Charlie Garcia: Did you feel an urge to try and assimilate in some way?

Melina Garza: No, I actually got angry and I kind of wanted to stand out even more. If they’re gonna like, isolate me, then I’m gonna be like, like worth isolating for, I guess .

Charlie Garcia: So she sticks it out, and for the next few years she stands her ground in this new world that’s so different than her. Where, on one hand her heritage is denied, and on the other it’s against her. I can’t help but think of my own highschool experience here growing up in Georgia. I’m half Colombian & half white, I didn’t grow up speaking Spanish or around many other Latinos. So I wasn’t hanging out with the Latino kids at school, but one look at my face and you can tell I’m not white. I remember being called racist names by my friends and trying to play it off like I didn’t care. I remember how I eventually gave up telling them that “I’m not Mexican, I’m Colombian”. I remember the rage I felt the one time someone referred to me as “spic”. I still feel it. One day, sitting in class, Melina has a stroke of luck. The teacher calls a new student up to the front of the room, a student that looks a lot like her. She’s introduced as Ingrid, a new Mexican exchange student. Melina lights up, Finally after years of not fitting in, of being alone and not feeling seen or understood, she’ll have someone like her around, someone will finally get her.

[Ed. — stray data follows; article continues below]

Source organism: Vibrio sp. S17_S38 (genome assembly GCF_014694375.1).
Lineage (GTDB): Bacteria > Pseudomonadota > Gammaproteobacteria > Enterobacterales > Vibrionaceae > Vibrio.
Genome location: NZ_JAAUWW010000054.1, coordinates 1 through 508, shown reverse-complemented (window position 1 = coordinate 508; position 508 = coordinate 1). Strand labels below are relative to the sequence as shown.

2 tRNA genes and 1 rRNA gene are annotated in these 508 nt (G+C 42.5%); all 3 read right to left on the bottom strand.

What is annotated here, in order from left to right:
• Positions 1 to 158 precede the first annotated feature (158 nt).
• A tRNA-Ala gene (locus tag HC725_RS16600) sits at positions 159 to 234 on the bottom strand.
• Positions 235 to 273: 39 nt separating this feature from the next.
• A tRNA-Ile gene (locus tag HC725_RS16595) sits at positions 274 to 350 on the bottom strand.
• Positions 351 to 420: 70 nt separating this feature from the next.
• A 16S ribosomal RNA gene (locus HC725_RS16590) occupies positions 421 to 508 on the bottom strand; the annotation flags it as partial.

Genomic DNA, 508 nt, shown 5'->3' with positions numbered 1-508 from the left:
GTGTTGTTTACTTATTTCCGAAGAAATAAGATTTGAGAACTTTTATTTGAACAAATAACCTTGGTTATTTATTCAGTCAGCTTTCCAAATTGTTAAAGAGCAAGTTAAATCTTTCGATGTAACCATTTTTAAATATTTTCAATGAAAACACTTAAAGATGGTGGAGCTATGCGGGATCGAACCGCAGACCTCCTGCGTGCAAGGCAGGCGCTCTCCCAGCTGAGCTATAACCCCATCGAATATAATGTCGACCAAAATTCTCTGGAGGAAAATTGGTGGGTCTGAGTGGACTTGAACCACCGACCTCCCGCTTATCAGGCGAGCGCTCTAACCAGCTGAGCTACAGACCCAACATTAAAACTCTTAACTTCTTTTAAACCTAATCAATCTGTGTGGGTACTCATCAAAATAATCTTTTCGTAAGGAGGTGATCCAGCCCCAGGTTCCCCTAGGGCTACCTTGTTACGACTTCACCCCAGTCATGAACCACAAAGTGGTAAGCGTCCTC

Melina Garza: I was so happy cuz she was in like a good chunk of my classes. So I kind of like warmed up to her. I was like, oh hi, I’m Mexican too.

Charlie Garcia: But Ingrid’s response isn’t what she expects,

Melina Garza: She was like, you’re not Mexican. And I was like, what?

Charlie Garcia: Melina’s shocked, and not sure of how to respond.

Melina Garza: Here’s like the only person that I thought would like understand me and I’d have some kind of common ground with. And she was like, no, you’re not. That made me question really hard. Everything that I was, and it got to a point where I got, you know, embarrassed, I guess. I did the one thing that my tia didn’t want me to do. I was embarrassed that I was Mexican. I mean, was I really Mexican? Like the white people didn’t see me as Mexican. And now, like even this Mexican classmate of mine didn’t see me as Mexican, so I felt like I didn’t belong anywhere.

Charlie Garcia: This leaves Melina even more confused than before.